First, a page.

Pocket Atlas of Remote Islands: Fifty Islands I Have Not Visited and Never Will

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Product Details

Price
$30.00  $27.90
Publisher
Penguin Books
Publish Date
Pages
240
Dimensions
4.6 X 6.6 X 0.7 inches | 0.5 pounds
Language
English
Type
Hardcover
EAN/UPC
9780143126676

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About the Author

Judith Schalansky was born in 1980 in Greifswald near the Baltic Sea. She studied Art History and Communication Design and works and as a freelance writer, editor and book designer in Berlin. Her book Atlas of Remote Islands was the winner of the prize for the most beautiful German book of the year in 2009. In 2012 she won the same prize for her novel The Giraffe's Neck (Bloomsbury 2014). Her books have been translated into more than 20 languages. The asteroid 95247 Schalansky was named after her in 2011.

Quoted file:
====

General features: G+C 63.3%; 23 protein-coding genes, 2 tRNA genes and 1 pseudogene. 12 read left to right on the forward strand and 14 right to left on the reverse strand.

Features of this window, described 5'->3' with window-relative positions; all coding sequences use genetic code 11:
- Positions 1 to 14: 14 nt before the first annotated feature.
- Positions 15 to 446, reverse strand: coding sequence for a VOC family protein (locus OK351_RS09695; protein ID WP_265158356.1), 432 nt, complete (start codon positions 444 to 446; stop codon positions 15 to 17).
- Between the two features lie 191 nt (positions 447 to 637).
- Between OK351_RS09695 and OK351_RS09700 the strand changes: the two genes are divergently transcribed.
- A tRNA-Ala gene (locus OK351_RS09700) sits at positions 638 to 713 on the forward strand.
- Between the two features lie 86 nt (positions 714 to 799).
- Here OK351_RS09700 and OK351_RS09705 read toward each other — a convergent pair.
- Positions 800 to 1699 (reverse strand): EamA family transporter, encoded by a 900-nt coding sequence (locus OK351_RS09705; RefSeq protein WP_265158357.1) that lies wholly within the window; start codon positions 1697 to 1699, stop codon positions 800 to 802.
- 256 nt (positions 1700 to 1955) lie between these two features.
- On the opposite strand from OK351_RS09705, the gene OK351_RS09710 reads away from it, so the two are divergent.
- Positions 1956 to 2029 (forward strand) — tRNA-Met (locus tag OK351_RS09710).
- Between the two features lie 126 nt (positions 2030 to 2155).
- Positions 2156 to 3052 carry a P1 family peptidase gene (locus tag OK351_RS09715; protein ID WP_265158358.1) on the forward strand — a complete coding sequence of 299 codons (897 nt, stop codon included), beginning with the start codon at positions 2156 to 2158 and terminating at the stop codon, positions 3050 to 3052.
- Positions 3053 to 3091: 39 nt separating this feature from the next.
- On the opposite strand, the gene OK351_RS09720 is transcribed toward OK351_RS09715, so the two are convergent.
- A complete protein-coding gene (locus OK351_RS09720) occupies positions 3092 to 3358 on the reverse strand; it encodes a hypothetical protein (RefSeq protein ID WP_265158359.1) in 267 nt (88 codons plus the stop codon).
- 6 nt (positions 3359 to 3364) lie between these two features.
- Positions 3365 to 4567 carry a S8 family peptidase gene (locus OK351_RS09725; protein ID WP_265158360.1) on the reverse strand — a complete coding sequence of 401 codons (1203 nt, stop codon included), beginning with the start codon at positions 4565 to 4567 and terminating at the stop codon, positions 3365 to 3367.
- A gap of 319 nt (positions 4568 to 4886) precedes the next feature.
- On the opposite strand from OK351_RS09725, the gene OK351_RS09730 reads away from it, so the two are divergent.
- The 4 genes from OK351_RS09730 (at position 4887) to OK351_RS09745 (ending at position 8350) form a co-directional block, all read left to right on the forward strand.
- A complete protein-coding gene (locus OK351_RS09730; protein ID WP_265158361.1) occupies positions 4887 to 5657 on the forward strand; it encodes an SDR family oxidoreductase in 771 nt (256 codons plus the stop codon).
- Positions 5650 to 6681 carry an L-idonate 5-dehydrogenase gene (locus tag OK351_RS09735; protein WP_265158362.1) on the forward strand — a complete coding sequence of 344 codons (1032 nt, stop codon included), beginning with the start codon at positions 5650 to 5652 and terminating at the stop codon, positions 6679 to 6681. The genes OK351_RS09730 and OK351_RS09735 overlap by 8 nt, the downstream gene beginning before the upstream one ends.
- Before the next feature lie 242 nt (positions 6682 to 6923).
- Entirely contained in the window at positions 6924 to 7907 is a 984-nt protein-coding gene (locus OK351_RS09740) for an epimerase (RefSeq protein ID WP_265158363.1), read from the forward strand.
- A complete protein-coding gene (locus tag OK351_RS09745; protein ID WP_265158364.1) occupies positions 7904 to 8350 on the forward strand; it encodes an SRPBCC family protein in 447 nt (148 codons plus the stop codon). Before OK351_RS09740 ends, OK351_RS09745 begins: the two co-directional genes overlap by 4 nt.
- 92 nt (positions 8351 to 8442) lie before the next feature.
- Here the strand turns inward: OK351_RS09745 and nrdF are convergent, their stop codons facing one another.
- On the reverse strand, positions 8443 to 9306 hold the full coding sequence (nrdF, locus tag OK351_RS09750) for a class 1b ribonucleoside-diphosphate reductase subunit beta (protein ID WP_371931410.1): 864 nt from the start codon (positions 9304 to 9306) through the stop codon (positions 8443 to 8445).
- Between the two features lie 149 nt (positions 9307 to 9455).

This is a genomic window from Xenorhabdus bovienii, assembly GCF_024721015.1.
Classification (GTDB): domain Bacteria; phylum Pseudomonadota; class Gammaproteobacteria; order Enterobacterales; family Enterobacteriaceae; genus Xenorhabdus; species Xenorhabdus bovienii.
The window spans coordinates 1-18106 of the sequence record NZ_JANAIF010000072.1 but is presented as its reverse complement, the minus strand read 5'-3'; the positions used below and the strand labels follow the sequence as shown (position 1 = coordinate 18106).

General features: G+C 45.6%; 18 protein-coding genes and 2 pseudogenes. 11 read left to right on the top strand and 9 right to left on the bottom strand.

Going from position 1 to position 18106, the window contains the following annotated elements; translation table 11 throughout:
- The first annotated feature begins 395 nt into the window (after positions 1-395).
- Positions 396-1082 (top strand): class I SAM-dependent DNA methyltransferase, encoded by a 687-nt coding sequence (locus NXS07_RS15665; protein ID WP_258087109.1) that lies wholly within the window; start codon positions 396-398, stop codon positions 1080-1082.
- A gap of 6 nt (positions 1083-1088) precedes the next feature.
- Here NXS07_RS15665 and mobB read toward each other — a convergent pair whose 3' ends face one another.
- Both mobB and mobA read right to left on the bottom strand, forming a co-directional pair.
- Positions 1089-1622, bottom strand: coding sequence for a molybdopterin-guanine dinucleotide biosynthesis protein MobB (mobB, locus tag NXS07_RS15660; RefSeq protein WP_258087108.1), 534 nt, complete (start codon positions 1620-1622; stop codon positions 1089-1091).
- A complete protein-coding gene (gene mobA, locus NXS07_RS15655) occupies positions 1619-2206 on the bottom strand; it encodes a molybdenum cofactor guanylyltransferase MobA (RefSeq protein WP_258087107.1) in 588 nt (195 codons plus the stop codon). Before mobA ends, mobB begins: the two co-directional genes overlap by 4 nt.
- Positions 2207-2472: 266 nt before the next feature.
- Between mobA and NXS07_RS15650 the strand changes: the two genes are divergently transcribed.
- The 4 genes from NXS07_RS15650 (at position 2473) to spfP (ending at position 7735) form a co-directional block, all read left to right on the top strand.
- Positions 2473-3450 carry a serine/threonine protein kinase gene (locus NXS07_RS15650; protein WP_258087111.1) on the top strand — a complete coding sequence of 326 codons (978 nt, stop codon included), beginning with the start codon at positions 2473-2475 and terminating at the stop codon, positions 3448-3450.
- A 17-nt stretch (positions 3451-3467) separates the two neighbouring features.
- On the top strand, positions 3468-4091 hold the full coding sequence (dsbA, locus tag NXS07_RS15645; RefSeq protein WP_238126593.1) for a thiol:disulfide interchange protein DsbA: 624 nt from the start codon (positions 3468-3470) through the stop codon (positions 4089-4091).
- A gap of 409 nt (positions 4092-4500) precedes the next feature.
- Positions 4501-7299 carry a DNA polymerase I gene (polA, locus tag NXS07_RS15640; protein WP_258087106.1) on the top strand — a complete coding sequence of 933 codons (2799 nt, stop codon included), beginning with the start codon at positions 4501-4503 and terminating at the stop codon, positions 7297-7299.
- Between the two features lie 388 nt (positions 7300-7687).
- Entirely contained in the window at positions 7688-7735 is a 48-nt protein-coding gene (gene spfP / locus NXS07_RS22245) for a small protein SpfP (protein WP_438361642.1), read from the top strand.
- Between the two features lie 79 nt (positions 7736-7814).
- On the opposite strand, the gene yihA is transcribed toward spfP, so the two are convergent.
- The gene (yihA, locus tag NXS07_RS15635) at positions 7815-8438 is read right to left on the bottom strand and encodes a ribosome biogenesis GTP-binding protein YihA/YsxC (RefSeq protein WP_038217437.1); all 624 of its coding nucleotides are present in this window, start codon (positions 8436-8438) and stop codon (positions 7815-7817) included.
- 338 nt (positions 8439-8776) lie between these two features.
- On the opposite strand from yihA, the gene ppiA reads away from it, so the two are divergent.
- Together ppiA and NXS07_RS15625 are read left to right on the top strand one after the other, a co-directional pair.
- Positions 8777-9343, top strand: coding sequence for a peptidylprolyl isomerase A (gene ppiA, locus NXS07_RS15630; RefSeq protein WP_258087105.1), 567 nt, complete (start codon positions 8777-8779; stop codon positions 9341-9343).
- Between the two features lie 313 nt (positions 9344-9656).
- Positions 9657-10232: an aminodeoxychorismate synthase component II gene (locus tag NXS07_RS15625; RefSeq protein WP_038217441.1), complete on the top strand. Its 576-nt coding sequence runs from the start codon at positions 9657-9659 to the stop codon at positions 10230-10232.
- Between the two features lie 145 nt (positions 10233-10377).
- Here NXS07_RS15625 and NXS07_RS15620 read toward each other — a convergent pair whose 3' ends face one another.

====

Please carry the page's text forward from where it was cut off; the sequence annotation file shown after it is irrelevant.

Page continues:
Reviews

"(a) cartographical gem" -The Wall Street Journal - Great New (Armchair) Travel Reads

"This beautifully illustrated atlas reveals that cartography and the creative imagination have always intersected, spurred on by human wanderlust."-NPR's 2010 Favorites pick

..".absolutely magical." -Conde Nast Traveler- CNTraveler.com

"An utterly exquisite object: atlas as Wunderkammer and bestiary, bound in black cloth and sea-blue card...makes a magnificent case for the atlas to be recognised as literature, worthy of its original name - theatrum orbis terrarum, "the theatre of the world." -Robert Macfarlane, The Guardian (UK)

"'Paradise is an island. So is hell.' Or so says Judith Schalansky in the introduction to her charming, spooky and splendid Atlas of Remote Islands."-The New Yorker's Book Bench

"The first five times (or so) that I paged through the Atlas of Remote Islands: Fifty Islands I Have Never Set Foot On and Never Will, I fell deeply in love with the book... Each of author and artist Judith Schalansky's maps--hand-drawn in shades of gray, black, white, and brilliant orange on cadet blue paper--transported me to a, usually, remote island..." -NationalGeographic.com

"Last night I devoured the most beautiful book... It's wonderful: it's like Borges' eccentric encyclopedias. It is, in a word, great."-Caustic Cover Critic blog